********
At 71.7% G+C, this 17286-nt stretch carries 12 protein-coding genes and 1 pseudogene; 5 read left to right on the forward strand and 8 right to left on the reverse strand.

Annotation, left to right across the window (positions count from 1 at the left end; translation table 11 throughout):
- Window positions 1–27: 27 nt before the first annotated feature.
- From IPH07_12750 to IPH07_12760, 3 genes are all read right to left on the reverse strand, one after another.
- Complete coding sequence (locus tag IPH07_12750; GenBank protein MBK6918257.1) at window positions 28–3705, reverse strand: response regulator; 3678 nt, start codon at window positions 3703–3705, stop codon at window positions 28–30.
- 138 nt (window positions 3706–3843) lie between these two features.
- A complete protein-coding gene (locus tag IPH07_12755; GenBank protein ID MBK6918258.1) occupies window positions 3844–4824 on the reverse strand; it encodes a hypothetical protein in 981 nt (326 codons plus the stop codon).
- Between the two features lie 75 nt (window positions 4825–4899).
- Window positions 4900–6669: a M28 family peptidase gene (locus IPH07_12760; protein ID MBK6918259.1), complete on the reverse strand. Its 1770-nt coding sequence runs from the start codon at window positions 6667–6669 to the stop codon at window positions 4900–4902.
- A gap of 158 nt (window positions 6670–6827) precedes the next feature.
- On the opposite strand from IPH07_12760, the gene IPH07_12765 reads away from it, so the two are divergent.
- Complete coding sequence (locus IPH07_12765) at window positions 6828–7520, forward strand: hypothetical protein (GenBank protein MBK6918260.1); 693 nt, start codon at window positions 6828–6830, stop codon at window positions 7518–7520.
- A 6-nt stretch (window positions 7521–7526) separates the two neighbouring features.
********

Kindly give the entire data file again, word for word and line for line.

At 71.7% G+C, this 17286-nt stretch carries 12 protein-coding genes and 1 pseudogene; 5 read left to right on the forward strand and 8 right to left on the reverse strand.

Annotation, left to right across the window (positions count from 1 at the left end; translation table 11 throughout):
- Window positions 1–27: 27 nt before the first annotated feature.
- From IPH07_12750 to IPH07_12760, 3 genes are all read right to left on the reverse strand, one after another.
- Complete coding sequence (locus tag IPH07_12750; GenBank protein MBK6918257.1) at window positions 28–3705, reverse strand: response regulator; 3678 nt, start codon at window positions 3703–3705, stop codon at window positions 28–30.
- 138 nt (window positions 3706–3843) lie between these two features.
- A complete protein-coding gene (locus tag IPH07_12755; GenBank protein ID MBK6918258.1) occupies window positions 3844–4824 on the reverse strand; it encodes a hypothetical protein in 981 nt (326 codons plus the stop codon).
- Between the two features lie 75 nt (window positions 4825–4899).
- Window positions 4900–6669: a M28 family peptidase gene (locus IPH07_12760; protein ID MBK6918259.1), complete on the reverse strand. Its 1770-nt coding sequence runs from the start codon at window positions 6667–6669 to the stop codon at window positions 4900–4902.
- A gap of 158 nt (window positions 6670–6827) precedes the next feature.
- On the opposite strand from IPH07_12760, the gene IPH07_12765 reads away from it, so the two are divergent.
- Complete coding sequence (locus IPH07_12765) at window positions 6828–7520, forward strand: hypothetical protein (GenBank protein MBK6918260.1); 693 nt, start codon at window positions 6828–6830, stop codon at window positions 7518–7520.
- A 6-nt stretch (window positions 7521–7526) separates the two neighbouring features.